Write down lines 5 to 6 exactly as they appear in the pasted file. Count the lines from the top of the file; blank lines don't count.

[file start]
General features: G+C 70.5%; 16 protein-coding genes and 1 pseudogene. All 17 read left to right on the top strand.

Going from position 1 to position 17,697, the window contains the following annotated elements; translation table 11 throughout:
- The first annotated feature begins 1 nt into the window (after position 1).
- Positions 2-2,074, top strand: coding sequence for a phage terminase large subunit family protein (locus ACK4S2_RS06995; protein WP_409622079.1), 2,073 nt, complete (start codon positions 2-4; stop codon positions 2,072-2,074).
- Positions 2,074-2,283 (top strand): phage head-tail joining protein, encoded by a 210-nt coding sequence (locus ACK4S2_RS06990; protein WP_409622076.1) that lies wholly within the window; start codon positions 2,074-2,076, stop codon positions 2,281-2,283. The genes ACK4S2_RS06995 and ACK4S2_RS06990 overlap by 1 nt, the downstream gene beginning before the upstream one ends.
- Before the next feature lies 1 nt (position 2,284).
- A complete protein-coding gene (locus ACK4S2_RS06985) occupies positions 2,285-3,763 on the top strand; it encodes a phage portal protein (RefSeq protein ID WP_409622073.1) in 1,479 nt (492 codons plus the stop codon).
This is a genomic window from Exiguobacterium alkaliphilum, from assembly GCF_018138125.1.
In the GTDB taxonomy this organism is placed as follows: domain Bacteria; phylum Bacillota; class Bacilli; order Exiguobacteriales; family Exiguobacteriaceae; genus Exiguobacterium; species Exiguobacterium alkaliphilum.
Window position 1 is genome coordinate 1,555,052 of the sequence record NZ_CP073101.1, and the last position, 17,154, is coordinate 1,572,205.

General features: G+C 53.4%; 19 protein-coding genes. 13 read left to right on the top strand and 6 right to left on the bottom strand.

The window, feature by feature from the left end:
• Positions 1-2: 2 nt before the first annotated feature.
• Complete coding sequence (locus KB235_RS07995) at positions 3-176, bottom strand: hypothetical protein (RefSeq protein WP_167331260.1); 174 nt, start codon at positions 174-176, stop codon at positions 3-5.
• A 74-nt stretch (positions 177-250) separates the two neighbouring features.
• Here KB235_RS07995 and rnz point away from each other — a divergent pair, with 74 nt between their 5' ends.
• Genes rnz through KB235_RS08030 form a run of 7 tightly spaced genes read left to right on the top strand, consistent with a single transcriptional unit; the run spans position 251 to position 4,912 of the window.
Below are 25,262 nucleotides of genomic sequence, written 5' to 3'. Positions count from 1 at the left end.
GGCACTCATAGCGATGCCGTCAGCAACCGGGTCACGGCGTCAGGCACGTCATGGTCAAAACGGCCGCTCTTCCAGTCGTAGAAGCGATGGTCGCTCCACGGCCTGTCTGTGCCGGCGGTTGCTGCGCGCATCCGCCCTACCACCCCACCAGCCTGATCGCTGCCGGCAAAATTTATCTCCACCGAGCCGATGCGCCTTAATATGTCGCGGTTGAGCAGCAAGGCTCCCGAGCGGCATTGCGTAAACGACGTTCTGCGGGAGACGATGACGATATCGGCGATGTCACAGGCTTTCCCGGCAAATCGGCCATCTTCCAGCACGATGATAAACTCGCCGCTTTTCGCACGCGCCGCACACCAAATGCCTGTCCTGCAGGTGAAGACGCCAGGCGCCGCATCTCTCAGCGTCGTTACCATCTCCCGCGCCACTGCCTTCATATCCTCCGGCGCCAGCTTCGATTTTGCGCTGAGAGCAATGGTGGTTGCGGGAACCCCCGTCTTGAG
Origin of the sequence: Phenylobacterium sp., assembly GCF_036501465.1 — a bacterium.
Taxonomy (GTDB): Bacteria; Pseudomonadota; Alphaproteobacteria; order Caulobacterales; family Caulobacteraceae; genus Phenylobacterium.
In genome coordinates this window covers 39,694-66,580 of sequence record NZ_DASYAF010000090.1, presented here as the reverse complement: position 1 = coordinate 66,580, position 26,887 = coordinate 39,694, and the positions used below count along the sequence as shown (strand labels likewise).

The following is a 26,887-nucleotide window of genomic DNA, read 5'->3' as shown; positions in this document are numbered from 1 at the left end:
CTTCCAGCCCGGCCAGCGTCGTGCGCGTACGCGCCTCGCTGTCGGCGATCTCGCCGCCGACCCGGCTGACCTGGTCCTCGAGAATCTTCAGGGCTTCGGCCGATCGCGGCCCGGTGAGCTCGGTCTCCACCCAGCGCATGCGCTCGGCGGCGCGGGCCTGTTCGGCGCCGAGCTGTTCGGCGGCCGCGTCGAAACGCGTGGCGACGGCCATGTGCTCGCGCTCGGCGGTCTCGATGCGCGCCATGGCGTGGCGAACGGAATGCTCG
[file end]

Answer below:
- Positions 2,074-2,283 (top strand): phage head-tail joining protein, encoded by a 210-nt coding sequence (locus ACK4S2_RS06990; protein WP_409622076.1) that lies wholly within the window; start codon positions 2,074-2,076, stop codon positions 2,281-2,283. The genes ACK4S2_RS06995 and ACK4S2_RS06990 overlap by 1 nt, the downstream gene beginning before the upstream one ends.
- Before the next feature lies 1 nt (position 2,284).